Saturday, April 2, 2011

Mimicking Mother Nature yields promising materials for drug delivery and other applications

Mimicking Mother Nature's genius as a designer is one of the most promising approaches for developing new medicines, sustainable sources of food and energy, and other products that society needs to meet the great challenges that lie ahead in the 21st century, a noted scientist recently said.

In the inaugural Kavli Foundation Innovations in Chemistry Lecture on March 29 at the 241st National Meeting & Exposition of the American Chemical Society in Anaheim, California, Virgil Percec, Ph.D., said the approach -- often termed "bioinspired design" -- can stake a claim to becoming one of the most innovative fields in science.

"Using Nature as a model and mentor offers great promise for developing new commercial products, launching new industries, and for basic progress in science and technology," Percec said. "Nature already has found simple, elegant, sustainable solutions to some of our most daunting problems. The models are there -- the leaf as the perfect solar cell, for instance -- waiting for us to fathom and mimic."

Percec's laboratory at the University of Pennsylvania led an international collaboration of scientists to prepare a library of synthetic biomaterials that mimic the cell membrane, the biological films that hold the contents of the 50 trillion cells in the human body. Composed of mainly of proteins and fats, cell membranes have a crucial role in controlling the flow of nutrients and chemical signals into cells and the exit of substances produced inside cells.

The scientists found that when certain organic substances called Janus dendrimers are added to water, they spontaneously form a menagerie of nano-sized packets shaped like bubbles, tubes, and disks. Percec named them "dendrimersomes," and indications are that the structures are ideally suited to serve as packages for carrying drugs, genes, medical imaging and diagnostic agents, and cosmetics into the body. Their structural similarity to natural cell membranes makes them highly compatible with the body's own cells.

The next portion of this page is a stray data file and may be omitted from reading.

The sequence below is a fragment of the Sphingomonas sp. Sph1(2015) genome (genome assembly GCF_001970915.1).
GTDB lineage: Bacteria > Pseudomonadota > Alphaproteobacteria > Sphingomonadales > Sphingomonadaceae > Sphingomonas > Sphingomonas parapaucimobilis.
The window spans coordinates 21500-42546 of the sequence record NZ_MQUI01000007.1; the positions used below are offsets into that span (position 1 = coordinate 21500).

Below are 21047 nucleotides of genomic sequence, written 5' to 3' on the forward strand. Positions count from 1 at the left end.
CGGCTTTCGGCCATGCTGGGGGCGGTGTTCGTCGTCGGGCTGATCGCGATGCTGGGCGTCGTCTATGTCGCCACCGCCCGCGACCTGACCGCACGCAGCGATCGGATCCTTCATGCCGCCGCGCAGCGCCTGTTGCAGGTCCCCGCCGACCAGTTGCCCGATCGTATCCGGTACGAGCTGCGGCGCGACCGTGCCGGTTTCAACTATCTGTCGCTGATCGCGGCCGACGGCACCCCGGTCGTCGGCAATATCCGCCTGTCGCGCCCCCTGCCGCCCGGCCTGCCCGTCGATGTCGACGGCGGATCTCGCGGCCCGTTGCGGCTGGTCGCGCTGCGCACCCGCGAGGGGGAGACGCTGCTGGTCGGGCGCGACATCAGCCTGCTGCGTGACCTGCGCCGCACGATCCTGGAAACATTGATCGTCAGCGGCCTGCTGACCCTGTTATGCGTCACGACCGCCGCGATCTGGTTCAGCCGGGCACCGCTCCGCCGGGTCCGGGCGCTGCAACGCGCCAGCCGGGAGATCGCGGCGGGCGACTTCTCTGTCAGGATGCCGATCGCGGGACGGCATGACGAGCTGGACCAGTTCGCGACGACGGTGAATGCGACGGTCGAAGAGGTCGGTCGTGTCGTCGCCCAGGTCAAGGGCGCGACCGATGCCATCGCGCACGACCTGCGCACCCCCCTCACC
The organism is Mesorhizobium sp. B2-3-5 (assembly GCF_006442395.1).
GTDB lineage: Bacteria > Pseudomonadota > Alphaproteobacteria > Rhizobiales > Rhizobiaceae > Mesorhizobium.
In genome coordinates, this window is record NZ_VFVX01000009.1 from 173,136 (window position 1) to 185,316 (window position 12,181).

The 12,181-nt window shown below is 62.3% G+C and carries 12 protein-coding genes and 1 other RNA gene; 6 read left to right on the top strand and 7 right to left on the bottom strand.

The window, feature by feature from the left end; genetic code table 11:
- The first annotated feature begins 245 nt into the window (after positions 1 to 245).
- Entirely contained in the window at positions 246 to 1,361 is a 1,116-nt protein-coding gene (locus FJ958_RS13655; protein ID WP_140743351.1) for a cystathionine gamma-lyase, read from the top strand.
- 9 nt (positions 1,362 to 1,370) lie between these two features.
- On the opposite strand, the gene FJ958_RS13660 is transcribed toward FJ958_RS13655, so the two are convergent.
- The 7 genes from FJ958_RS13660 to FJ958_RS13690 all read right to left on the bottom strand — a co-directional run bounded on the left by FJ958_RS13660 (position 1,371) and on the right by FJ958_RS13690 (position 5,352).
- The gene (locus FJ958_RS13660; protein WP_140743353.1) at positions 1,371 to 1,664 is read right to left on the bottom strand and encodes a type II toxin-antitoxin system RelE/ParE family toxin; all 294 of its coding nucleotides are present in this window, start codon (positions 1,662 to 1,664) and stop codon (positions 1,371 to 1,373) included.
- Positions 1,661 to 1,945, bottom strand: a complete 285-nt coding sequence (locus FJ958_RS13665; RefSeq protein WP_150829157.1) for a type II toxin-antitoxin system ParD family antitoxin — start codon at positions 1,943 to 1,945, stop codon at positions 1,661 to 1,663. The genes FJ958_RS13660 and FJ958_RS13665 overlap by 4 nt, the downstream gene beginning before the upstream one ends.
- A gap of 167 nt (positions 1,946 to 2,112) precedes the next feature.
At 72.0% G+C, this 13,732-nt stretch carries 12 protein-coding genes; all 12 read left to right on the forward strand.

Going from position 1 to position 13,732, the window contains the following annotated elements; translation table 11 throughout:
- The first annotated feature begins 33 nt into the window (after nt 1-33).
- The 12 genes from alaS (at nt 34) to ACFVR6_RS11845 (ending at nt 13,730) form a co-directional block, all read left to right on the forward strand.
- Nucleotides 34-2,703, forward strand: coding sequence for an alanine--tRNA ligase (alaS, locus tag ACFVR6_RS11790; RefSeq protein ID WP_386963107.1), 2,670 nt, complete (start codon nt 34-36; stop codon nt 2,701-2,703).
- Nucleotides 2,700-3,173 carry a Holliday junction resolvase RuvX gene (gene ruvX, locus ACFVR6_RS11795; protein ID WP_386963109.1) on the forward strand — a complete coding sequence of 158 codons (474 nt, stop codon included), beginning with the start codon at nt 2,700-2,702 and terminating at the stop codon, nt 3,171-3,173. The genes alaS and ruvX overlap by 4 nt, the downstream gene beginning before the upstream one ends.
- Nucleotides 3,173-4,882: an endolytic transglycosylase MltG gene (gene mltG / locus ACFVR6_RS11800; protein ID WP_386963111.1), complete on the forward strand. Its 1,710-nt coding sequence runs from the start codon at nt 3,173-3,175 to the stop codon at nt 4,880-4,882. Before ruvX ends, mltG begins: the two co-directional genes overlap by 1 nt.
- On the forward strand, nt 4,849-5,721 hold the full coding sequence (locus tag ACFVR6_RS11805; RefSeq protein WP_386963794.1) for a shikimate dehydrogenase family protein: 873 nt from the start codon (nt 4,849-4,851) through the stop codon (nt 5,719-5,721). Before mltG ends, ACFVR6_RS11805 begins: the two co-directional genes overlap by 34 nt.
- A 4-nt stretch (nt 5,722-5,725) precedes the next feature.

Dendrimersomes show promise of being more stable, targeted, and effective than existing nanomaterials used for drug delivery, Percec said. The packets also tend to be uniform in size, are easily formed, and can be customized for different functions, properties which give them additional advantages in the emerging field of nanomedicine.

Story Source:

The above story is reprinted (with editorial adaptations by ScienceDaily staff) from materials provided by American Chemical Society.

Microreactors: Small scale chemistry could lead to big improvements for biodegradable polymers

 Using a small block of aluminum with a tiny groove carved in it, a team of researchers from the National Institute of Standards and Technology (NIST) and the Polytechnic Institute of New York University is developing an improved "green chemistry" method for making biodegradable polymers. Their recently published work is a prime example of the value of microfluidics, a technology more commonly associated with inkjet printers and medical diagnostics, to process modeling and development for industrial chemistry.

"We basically developed a microreactor that lets us monitor continuous polymerization using enzymes," explains NIST materials scientist Kathryn Beers. "These enzymes are an alternate green technology for making these types of polymers -- we looked at a polyester -- but the processes aren't really industrially competitive yet," she says. Data from the microreactor, a sort of zig-zag channel about a millimeter deep crammed with hundreds of tiny beads, shows how the process could be made much more efficient. The team believes it to be the first example of the observation of polymerization with a solid-supported enzyme in a microreactor.

The group studied the synthesis of PCL,* a biodegradable polyester used in applications ranging from medical devices to disposable tableware. PCL, Beers explains, most commonly is synthesized using an organic tin-based catalyst to stitch the base chemical rings together into the long polymer chains. The catalyst is highly toxic, however, and has to be disposed of.

Modern biochemistry has found a more environmentally friendly substitute in an enzyme produced by the yeast strain Candida antartica, Beers says, but standard batch processes -- in which the raw material is dumped into a vat, along with tiny beads that carry the enzyme, and stirred -- is too inefficient to be commercially competitive. It also has problems with enzyme residue contaminating and degrading the product.

By contrast, Beers explains, the microreactor is a continuous flow process. The feedstock chemical flows through the narrow channel, around the enzyme-coated beads, and, polymerized, out the other end. The arrangement allows precise control of temperature and reaction time, so that detailed data on the chemical kinetics of the process can be recorded to develop an accurate model to scale the process.

"The small-scale flow reactor allows us to monitor polymerization and look at the performance recyclability and recovery of these enzymes," Beers says. "With this process engineering approach, we've shown that continuous flow really benefits these reactors. Not only does it dramatically accelerate the rate of reaction, but it improves your ability to recover the enzyme and reduce contamination of the product." A forthcoming follow-up paper, she says, will present a full kinetic model of the reaction that could serve as the basis for designing an industrial scale process.